Photo courtesy of culturaltourismblog

Being a woman in Sri Lanka in 2022 is a challenging experience. Gender in a patriarchal society whose hetero normative values are entrenched is intensely complicated by the complex fragility of South Asian men in a triple colonized country. I suggest that the extreme and multi-faceted misogyny experienced by girls and women has at its core the compulsive need that colonized men have to subjugate the women they claim to desire, love and need but in fact frequently seek to control and dominate.

Young women experience harassment and interference on many levels from body shaming in their teens and twenties to workplace harassment, to gender discrimination in the employment and workplacement process, to inequitable maternity arrangements, to catcalling and street harassment to and from the workplace on public transport, and to domestic violence and intimate partner violence in the home. If they seek relief from a toxic domestic environment via divorce, they are often terrorized, shamed or targeted by their ex who cannot tolerate what he perceives as any kind of rejection. Their professional reputations are often the target of sustained defamatory abuse.

One day a year, high flying women are recognized for their inspiring achievements; usually women who are  in the public eye or in the corporate world. The rest of the year sees the female citizenry effectively erased, marginalized, dismissed and downtrodden.

This state of things, like many debilitating factors that degrade the society in which we live and work, has become normalized to the extent of many women also internalizing misogynistic values and participating in harassment and bullying of other women online and in the workplace instead of supporting or encouraging them to stand their ground.

Diminishing of the status of women is a loss to the whole society and categorizing this as a minority issue is a misrepresentation. It is not only statistically untrue to call women a minority group but a failure to recognise their contribution, their capacities, their dignity and their worth.

So many men in Sri Lanka have abused their positions as leaders by harassing and intimidating their female staff members and colleagues, unrealistically expecting respect in exchange for the profound disrespect they themselves offer. The #MeToo movement here has not exposed any major players and it is easy to see why. Women are systemically outgunned and outnumbered in public office. It is too easy to dismiss their opinions as overwrought, emotional or hysterical.

Yet anger is an emotion, and one of the most destructive of all; it is often shown by male bosses, fathers, husbands, boyfriends, brothers and other authority figures specifically to frighten and enforce the compliance of those whom they perceive to be lesser than them in status, and who need to be shown their place. Anger management is something that violent people need to learn because a person who cannot control themselves and their frustrations should not have authority or influence over others.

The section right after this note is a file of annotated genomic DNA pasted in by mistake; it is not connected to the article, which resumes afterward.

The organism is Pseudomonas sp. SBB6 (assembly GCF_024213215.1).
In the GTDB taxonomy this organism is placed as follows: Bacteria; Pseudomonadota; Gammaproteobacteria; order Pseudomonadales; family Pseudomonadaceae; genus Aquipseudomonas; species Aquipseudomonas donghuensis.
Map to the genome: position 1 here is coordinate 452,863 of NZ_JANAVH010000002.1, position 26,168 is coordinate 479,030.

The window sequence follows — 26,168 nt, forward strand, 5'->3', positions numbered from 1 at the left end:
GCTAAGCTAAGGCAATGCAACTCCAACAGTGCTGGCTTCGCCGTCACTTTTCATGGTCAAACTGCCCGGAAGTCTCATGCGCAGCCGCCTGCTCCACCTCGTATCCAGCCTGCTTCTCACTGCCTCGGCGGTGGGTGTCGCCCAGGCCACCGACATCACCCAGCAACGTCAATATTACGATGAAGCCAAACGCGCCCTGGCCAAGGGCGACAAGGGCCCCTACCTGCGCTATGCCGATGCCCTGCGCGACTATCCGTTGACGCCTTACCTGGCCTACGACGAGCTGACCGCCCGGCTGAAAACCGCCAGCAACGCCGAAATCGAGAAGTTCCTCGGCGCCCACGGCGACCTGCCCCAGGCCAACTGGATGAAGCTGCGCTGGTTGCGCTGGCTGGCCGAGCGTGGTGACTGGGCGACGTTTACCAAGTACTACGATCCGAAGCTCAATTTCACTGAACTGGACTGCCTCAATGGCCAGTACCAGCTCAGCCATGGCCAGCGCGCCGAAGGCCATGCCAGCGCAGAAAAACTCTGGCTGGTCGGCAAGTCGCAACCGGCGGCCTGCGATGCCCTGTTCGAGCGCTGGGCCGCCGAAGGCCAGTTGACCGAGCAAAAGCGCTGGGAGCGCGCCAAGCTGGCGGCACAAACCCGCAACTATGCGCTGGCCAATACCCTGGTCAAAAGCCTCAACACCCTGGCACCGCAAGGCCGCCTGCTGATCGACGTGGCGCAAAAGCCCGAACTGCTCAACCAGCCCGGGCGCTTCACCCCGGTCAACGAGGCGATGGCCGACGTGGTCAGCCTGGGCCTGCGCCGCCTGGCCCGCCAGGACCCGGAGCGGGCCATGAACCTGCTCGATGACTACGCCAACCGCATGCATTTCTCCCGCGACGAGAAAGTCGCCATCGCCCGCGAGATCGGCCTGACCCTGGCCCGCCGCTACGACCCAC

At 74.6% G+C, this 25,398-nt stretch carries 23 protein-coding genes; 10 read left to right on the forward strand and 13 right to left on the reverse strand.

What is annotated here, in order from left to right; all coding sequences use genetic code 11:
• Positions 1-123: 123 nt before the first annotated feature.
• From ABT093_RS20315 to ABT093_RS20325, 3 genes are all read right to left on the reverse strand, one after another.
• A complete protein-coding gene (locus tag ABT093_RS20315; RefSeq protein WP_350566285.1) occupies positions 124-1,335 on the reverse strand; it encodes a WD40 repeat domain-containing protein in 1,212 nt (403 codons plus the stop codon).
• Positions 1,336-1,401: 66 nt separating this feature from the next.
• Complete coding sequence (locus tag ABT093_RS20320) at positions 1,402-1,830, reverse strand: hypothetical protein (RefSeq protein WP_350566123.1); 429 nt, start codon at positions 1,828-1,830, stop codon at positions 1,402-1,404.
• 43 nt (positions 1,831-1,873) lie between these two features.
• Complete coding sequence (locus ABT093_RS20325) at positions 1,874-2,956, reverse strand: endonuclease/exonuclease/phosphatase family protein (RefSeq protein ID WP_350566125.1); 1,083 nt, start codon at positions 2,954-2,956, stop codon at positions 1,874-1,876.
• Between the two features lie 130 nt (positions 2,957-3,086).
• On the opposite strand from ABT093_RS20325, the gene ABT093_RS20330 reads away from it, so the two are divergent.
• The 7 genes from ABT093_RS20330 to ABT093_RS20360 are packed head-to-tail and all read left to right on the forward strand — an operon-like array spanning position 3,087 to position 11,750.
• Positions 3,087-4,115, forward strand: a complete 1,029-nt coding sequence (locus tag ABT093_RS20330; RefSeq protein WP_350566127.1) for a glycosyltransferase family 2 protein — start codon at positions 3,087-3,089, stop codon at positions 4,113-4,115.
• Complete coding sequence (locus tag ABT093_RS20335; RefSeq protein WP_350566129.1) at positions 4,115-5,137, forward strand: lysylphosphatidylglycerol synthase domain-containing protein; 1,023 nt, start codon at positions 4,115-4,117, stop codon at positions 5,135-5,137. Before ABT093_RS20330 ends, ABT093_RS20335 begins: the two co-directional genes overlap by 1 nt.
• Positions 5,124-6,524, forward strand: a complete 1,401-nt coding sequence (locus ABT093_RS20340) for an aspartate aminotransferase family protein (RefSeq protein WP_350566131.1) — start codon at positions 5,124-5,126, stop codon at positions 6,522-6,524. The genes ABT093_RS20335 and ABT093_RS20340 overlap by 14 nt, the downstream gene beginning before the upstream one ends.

Members of the younger generation of activists are speaking up and openly calling for gender parity on panels and boards (via such initiatives as #balancethepanel) and critiquing the messages disseminated by sexist and belittling advertising in mainstream media. Predatory behaviour of all kinds is being called out via social media. Unprofessional conduct in many professional arenas is no longer always escaping the blind eye that has traditionally been turned towards such behaviour.

Any non-normative venture that seeks to expand the visibility of women and expand the definitions of what a woman is faces compulsive trolling, knee jerk mansplaining, ridicule, outrage and misunderstanding. The need to keep girls and women in their designated ineffectual place is obviously very much part of the cultural identity of the people in society. Toxic rather than divine masculinity has dominated the discourse for decades.

Gender violence should be seen as part of the violence inherent in the fractured society as a whole. People who perceive themselves to be second class citizens in a hierarchy imposed on them unjustly have very little capacity for empathy towards those even more vulnerable in real terms than they themselves feel they are.

The weight of oppression – a fusion of gender, race, ethnicity, religion and caste, can paralyze a person who is confined by these suffocating categorizations. The silencing of people who have the capacity to question and challenge the conformity that keeps us less than we could be as a society is both a vicious trend and a red flag. The description of a country where this routinely occurs as a paradise is now unfortunately ironic where people are concerned. The landscape is still idyllic but the people are being subjected to outmoded inequities and indignities.

A new generation of leadership is currently being trained with an eye to the future. A key aspect of that training is knowledge of diversity, inclusiveness, gender respect and ethical behavior. In the meantime, it is a daily ordeal for many of our citizens, who in addition to lacking power in terms of petrol, gas, and diesel fuel, lack power in more intrinsically relational and personal ways as a result of their gender status.

The good thing is, that unlike fossil fuels, the powers of self belief, self awareness and self worth are always renewable and are not dependent on external sources or authorities. Caged birds have the capacity to fly, as well as sing.